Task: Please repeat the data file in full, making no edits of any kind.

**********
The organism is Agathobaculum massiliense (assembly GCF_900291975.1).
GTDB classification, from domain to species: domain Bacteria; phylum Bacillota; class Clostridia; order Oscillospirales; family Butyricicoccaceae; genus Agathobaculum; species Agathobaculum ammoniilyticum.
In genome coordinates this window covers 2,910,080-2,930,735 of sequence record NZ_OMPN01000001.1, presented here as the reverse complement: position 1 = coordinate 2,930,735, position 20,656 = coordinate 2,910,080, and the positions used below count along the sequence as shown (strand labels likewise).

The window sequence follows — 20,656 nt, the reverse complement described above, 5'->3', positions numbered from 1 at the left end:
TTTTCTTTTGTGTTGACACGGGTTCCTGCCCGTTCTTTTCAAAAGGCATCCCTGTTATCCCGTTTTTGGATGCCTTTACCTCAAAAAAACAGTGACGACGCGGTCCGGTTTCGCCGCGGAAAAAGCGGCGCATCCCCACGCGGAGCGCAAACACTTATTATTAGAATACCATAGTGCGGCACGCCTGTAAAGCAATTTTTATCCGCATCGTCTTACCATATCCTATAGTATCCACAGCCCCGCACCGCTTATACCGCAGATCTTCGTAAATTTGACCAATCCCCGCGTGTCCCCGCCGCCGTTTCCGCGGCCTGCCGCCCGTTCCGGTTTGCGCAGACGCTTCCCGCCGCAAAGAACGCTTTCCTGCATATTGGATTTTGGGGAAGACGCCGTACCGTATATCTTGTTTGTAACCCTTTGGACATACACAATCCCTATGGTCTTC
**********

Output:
The organism is Agathobaculum massiliense (assembly GCF_900291975.1).
GTDB classification, from domain to species: domain Bacteria; phylum Bacillota; class Clostridia; order Oscillospirales; family Butyricicoccaceae; genus Agathobaculum; species Agathobaculum ammoniilyticum.
In genome coordinates this window covers 2,910,080-2,930,735 of sequence record NZ_OMPN01000001.1, presented here as the reverse complement: position 1 = coordinate 2,930,735, position 20,656 = coordinate 2,910,080, and the positions used below count along the sequence as shown (strand labels likewise).

The window sequence follows — 20,656 nt, the reverse complement described above, 5'->3', positions numbered from 1 at the left end:
TTTTCTTTTGTGTTGACACGGGTTCCTGCCCGTTCTTTTCAAAAGGCATCCCTGTTATCCCGTTTTTGGATGCCTTTACCTCAAAAAAACAGTGACGACGCGGTCCGGTTTCGCCGCGGAAAAAGCGGCGCATCCCCACGCGGAGCGCAAACACTTATTATTAGAATACCATAGTGCGGCACGCCTGTAAAGCAATTTTTATCCGCATCGTCTTACCATATCCTATAGTATCCACAGCCCCGCACCGCTTATACCGCAGATCTTCGTAAATTTGACCAATCCCCGCGTGTCCCCGCCGCCGTTTCCGCGGCCTGCCGCCCGTTCCGGTTTGCGCAGACGCTTCCCGCCGCAAAGAACGCTTTCCTGCATATTGGATTTTGGGGAAGACGCCGTACCGTATATCTTGTTTGTAACCCTTTGGACATACACAATCCCTATGGTCTTC